Some changes were made to a web application to reduce the amount of bandwidth used. To determine the impact of the changes, a previous benchmark test was compared with a new test. Both tests measured Bytes Received/sec on IIS, Bytes Sent/sec on IIS and Throughput (in Bytes/sec) from the perspective of the load testing tool.
Comparing the tests showed that Bytes Received/sec had been reduced by 1/3 but the Total Throughput had been reduced by 2/3 (Bytes Received/sec was a trivially small value). Where were the missing bytes?
Throughput: Displays the amount of throughput (in bytes) on the Web server during the load test. Throughput represents the amount of data that the Vusers received from the server at any given second. This graph helps you to evaluate the amount of load Vusers generate, in terms of server throughput. (taken from LoadRunner Analysis graph description)
Sent Bytes/sec: Bytes Sent/sec is the rate that data bytes are sent by the Web service. (taken from Perfmon explaination text)
In theory, the values from these two counters should match. But there is one very big gotcha. The Web Service counters that Perfmon uses (which are the same as the Web Server Resources > MS IIS counters in LoadRunner) measure values before IIS hands off its data to any filters.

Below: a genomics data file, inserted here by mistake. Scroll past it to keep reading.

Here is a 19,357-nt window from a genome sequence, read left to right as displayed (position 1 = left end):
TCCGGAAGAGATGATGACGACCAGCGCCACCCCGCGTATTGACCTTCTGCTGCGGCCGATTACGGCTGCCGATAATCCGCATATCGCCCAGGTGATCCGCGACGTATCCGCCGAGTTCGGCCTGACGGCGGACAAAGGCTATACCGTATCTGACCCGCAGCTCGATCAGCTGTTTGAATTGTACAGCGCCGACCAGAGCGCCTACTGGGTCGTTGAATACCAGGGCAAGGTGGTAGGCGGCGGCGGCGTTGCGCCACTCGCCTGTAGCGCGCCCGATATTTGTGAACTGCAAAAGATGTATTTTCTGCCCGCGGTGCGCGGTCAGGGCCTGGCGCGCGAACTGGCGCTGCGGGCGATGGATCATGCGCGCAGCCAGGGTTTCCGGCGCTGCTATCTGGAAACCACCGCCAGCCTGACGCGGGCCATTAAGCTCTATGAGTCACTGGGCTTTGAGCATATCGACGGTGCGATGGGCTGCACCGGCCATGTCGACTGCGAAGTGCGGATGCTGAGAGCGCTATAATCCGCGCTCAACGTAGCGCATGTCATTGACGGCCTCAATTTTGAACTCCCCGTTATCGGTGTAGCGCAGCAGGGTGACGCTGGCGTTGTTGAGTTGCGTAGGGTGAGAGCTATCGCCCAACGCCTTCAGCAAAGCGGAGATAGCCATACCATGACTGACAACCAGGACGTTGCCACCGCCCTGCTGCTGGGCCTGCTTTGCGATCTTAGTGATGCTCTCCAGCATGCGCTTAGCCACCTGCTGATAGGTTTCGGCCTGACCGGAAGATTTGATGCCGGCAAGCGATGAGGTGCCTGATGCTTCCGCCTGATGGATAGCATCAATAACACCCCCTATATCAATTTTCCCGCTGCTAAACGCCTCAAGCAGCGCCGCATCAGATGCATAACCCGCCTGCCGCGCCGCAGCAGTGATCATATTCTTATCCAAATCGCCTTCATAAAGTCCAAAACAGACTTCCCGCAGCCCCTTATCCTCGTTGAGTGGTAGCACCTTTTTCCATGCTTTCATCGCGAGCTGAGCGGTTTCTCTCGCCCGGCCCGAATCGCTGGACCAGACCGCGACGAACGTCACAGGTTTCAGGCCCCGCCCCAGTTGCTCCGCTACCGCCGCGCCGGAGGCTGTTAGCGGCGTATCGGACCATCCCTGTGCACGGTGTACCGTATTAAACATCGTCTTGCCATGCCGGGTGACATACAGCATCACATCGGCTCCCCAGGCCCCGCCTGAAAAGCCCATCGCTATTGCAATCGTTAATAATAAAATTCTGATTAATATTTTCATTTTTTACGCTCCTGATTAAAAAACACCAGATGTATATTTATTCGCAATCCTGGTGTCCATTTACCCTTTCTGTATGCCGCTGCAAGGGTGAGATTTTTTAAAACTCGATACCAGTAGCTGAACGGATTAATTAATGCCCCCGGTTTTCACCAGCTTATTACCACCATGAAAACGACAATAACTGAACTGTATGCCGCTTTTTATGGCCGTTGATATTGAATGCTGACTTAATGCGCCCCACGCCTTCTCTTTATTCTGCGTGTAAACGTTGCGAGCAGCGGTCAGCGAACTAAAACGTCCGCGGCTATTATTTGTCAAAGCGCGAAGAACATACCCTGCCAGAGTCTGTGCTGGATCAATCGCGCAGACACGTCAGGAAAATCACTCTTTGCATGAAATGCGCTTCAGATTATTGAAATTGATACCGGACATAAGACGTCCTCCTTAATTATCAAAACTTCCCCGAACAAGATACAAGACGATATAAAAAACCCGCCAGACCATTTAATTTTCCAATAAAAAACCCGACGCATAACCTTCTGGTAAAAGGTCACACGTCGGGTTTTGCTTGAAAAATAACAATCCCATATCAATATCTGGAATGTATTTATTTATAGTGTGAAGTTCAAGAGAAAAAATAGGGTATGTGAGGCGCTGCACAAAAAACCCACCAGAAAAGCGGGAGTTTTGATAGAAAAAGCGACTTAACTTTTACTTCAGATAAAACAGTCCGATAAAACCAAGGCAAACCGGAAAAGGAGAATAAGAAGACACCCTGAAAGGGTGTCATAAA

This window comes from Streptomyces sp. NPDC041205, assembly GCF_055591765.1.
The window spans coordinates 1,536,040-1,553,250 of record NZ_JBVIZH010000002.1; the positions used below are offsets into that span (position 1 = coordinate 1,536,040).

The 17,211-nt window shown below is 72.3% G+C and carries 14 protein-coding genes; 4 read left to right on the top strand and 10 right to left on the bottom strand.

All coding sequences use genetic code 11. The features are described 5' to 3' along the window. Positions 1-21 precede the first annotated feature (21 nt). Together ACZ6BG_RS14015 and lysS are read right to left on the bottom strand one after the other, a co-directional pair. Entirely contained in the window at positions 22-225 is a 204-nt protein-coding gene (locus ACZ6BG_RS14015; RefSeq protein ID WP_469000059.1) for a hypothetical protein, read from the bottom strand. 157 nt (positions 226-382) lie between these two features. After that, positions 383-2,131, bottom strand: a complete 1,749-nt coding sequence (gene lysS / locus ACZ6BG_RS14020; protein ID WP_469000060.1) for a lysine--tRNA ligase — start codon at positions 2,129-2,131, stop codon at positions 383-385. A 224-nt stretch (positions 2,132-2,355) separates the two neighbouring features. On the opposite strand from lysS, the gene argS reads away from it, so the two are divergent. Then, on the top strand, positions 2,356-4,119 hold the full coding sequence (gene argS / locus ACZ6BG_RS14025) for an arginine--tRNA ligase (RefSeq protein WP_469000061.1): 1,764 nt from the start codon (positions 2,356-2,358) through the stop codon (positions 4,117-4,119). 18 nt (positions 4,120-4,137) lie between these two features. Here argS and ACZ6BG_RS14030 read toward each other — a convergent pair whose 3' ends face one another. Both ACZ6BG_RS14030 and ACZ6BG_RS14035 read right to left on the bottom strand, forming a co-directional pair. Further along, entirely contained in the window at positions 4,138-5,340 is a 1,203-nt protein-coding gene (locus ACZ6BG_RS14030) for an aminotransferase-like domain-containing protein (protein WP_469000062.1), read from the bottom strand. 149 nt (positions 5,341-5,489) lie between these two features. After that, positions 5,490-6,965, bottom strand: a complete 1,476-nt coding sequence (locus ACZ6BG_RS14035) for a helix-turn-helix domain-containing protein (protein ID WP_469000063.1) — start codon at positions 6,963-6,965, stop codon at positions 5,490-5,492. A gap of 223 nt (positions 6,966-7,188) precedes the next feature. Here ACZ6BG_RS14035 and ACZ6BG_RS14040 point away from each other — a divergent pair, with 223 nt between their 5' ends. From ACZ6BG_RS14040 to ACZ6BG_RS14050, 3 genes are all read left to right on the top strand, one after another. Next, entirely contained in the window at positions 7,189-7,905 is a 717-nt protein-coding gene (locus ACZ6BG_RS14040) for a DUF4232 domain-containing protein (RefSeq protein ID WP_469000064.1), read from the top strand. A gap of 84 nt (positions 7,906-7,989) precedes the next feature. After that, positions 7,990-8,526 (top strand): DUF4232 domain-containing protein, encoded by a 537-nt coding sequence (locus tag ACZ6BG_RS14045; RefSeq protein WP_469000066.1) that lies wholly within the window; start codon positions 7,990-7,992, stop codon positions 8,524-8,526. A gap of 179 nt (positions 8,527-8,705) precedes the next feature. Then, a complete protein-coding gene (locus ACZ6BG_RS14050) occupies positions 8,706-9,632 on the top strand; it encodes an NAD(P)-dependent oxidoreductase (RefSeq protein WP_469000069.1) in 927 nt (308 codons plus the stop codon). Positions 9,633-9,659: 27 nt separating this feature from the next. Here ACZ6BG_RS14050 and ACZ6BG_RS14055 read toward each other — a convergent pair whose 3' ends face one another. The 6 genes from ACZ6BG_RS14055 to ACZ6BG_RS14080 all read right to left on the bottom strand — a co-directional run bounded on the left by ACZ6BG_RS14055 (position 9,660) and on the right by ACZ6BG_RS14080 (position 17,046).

The web server uses a GZip compression filter. One counter was measuring the data when it was compressed. One was not.
Next time I have to do this, it might be a good idea to also measure the throughput at the NIC level, even though it will include bits from the ethernet packets as well as the higher level encapsulating protocols such as TCP and IP. In Perfmon, this is Network Interface > Bytes Sent/sec. Note that throughput is harder to measure at the TCP or IP level as Perfmon does not give statistics in Bytes, only segments and datagrams respectively.